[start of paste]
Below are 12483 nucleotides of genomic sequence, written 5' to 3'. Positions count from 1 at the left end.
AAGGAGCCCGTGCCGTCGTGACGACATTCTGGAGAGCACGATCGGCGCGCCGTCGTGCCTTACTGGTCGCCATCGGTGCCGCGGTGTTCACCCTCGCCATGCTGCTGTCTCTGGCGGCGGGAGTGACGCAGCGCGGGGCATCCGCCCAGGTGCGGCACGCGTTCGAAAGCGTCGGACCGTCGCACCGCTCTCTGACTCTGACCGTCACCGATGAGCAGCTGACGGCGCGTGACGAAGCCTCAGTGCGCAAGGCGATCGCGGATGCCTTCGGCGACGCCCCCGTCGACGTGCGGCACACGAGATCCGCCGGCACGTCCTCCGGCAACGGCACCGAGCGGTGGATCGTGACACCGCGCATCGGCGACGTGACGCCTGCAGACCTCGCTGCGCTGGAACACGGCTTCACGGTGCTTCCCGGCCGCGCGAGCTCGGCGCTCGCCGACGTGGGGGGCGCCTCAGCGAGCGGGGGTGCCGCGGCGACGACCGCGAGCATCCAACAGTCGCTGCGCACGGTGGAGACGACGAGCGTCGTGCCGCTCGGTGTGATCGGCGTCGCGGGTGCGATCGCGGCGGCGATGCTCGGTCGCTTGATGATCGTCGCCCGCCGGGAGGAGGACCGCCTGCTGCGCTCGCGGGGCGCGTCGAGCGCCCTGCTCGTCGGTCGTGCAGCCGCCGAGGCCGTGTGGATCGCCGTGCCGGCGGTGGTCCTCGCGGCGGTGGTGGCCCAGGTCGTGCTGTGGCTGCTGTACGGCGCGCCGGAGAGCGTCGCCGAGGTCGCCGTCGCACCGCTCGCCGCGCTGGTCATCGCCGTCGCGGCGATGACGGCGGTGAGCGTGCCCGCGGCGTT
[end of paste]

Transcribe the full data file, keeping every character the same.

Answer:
Below are 12483 nucleotides of genomic sequence, written 5' to 3'. Positions count from 1 at the left end.
AAGGAGCCCGTGCCGTCGTGACGACATTCTGGAGAGCACGATCGGCGCGCCGTCGTGCCTTACTGGTCGCCATCGGTGCCGCGGTGTTCACCCTCGCCATGCTGCTGTCTCTGGCGGCGGGAGTGACGCAGCGCGGGGCATCCGCCCAGGTGCGGCACGCGTTCGAAAGCGTCGGACCGTCGCACCGCTCTCTGACTCTGACCGTCACCGATGAGCAGCTGACGGCGCGTGACGAAGCCTCAGTGCGCAAGGCGATCGCGGATGCCTTCGGCGACGCCCCCGTCGACGTGCGGCACACGAGATCCGCCGGCACGTCCTCCGGCAACGGCACCGAGCGGTGGATCGTGACACCGCGCATCGGCGACGTGACGCCTGCAGACCTCGCTGCGCTGGAACACGGCTTCACGGTGCTTCCCGGCCGCGCGAGCTCGGCGCTCGCCGACGTGGGGGGCGCCTCAGCGAGCGGGGGTGCCGCGGCGACGACCGCGAGCATCCAACAGTCGCTGCGCACGGTGGAGACGACGAGCGTCGTGCCGCTCGGTGTGATCGGCGTCGCGGGTGCGATCGCGGCGGCGATGCTCGGTCGCTTGATGATCGTCGCCCGCCGGGAGGAGGACCGCCTGCTGCGCTCGCGGGGCGCGTCGAGCGCCCTGCTCGTCGGTCGTGCAGCCGCCGAGGCCGTGTGGATCGCCGTGCCGGCGGTGGTCCTCGCGGCGGTGGTGGCCCAGGTCGTGCTGTGGCTGCTGTACGGCGCGCCGGAGAGCGTCGCCGAGGTCGCCGTCGCACCGCTCGCCGCGCTGGTCATCGCCGTCGCGGCGATGACGGCGGTGAGCGTGCCCGCGGCGTT